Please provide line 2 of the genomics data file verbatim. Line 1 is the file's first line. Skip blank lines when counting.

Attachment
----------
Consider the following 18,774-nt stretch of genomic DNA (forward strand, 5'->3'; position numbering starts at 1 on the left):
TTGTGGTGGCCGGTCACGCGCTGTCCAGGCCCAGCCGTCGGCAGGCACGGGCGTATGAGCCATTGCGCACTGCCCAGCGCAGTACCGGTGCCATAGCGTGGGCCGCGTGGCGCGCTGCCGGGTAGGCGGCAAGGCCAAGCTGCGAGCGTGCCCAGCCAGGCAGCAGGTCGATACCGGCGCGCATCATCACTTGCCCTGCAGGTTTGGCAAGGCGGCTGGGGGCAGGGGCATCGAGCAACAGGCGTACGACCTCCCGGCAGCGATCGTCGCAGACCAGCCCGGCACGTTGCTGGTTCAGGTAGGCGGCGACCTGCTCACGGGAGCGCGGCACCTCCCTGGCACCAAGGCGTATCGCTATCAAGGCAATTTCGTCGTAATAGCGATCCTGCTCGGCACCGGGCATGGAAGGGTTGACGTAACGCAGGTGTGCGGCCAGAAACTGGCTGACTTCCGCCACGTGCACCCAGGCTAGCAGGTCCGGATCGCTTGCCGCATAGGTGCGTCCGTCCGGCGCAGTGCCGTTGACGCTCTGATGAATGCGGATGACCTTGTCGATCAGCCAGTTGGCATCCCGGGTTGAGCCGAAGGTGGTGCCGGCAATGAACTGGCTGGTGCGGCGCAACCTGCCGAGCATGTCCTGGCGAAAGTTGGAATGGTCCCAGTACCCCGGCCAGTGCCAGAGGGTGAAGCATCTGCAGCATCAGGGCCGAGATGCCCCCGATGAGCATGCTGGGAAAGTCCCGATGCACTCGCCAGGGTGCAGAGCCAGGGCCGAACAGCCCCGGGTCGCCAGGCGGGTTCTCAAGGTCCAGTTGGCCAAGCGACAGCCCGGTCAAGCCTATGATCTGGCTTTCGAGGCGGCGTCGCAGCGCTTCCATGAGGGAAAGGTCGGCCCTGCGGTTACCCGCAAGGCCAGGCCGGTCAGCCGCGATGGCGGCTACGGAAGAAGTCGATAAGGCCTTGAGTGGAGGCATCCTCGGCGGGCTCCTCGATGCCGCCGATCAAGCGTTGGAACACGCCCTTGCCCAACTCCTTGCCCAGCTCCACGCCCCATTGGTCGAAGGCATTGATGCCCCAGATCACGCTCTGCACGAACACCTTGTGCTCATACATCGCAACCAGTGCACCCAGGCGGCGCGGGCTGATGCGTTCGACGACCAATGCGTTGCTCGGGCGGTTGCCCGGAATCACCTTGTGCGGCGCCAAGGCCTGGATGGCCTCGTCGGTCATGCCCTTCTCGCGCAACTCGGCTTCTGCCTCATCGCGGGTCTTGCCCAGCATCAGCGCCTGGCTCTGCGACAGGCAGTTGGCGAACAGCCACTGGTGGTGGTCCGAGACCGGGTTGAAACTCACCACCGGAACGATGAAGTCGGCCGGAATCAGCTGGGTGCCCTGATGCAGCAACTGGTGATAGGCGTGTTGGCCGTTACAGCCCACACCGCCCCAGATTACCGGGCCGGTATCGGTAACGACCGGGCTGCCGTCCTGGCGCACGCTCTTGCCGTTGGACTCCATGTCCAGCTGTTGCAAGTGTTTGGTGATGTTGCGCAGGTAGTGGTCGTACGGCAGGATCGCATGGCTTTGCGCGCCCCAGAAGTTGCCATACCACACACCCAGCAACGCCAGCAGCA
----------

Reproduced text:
TTGTGGTGGCCGGTCACGCGCTGTCCAGGCCCAGCCGTCGGCAGGCACGGGCGTATGAGCCATTGCGCACTGCCCAGCGCAGTACCGGTGCCATAGCGTGGGCCGCGTGGCGCGCTGCCGGGTAGGCGGCAAGGCCAAGCTGCGAGCGTGCCCAGCCAGGCAGCAGGTCGATACCGGCGCGCATCATCACTTGCCCTGCAGGTTTGGCAAGGCGGCTGGGGGCAGGGGCATCGAGCAACAGGCGTACGACCTCCCGGCAGCGATCGTCGCAGACCAGCCCGGCACGTTGCTGGTTCAGGTAGGCGGCGACCTGCTCACGGGAGCGCGGCACCTCCCTGGCACCAAGGCGTATCGCTATCAAGGCAATTTCGTCGTAATAGCGATCCTGCTCGGCACCGGGCATGGAAGGGTTGACGTAACGCAGGTGTGCGGCCAGAAACTGGCTGACTTCCGCCACGTGCACCCAGGCTAGCAGGTCCGGATCGCTTGCCGCATAGGTGCGTCCGTCCGGCGCAGTGCCGTTGACGCTCTGATGAATGCGGATGACCTTGTCGATCAGCCAGTTGGCATCCCGGGTTGAGCCGAAGGTGGTGCCGGCAATGAACTGGCTGGTGCGGCGCAACCTGCCGAGCATGTCCTGGCGAAAGTTGGAATGGTCCCAGTACCCCGGCCAGTGCCAGAGGGTGAAGCATCTGCAGCATCAGGGCCGAGATGCCCCCGATGAGCATGCTGGGAAAGTCCCGATGCACTCGCCAGGGTGCAGAGCCAGGGCCGAACAGCCCCGGGTCGCCAGGCGGGTTCTCAAGGTCCAGTTGGCCAAGCGACAGCCCGGTCAAGCCTATGATCTGGCTTTCGAGGCGGCGTCGCAGCGCTTCCATGAGGGAAAGGTCGGCCCTGCGGTTACCCGCAAGGCCAGGCCGGTCAGCCGCGATGGCGGCTACGGAAGAAGTCGATAAGGCCTTGAGTGGAGGCATCCTCGGCGGGCTCCTCGATGCCGCCGATCAAGCGTTGGAACACGCCCTTGCCCAACTCCTTGCCCAGCTCCACGCCCCATTGGTCGAAGGCATTGATGCCCCAGATCACGCTCTGCACGAACACCTTGTGCTCATACATCGCAACCAGTGCACCCAGGCGGCGCGGGCTGATGCGTTCGACGACCAATGCGTTGCTCGGGCGGTTGCCCGGAATCACCTTGTGCGGCGCCAAGGCCTGGATGGCCTCGTCGGTCATGCCCTTCTCGCGCAACTCGGCTTCTGCCTCATCGCGGGTCTTGCCCAGCATCAGCGCCTGGCTCTGCGACAGGCAGTTGGCGAACAGCCACTGGTGGTGGTCCGAGACCGGGTTGAAACTCACCACCGGAACGATGAAGTCGGCCGGAATCAGCTGGGTGCCCTGATGCAGCAACTGGTGATAGGCGTGTTGGCCGTTACAGCCCACACCGCCCCAGATTACCGGGCCGGTATCGGTAACGACCGGGCTGCCGTCCTGGCGCACGCTCTTGCCGTTGGACTCCATGTCCAGCTGTTGCAAGTGTTTGGTGATGTTGCGCAGGTAGTGGTCGTACGGCAGGATCGCATGGCTTTGCGCGCCCCAGAAGTTGCCATACCACACACCCAGCAACGCCAGCAGCA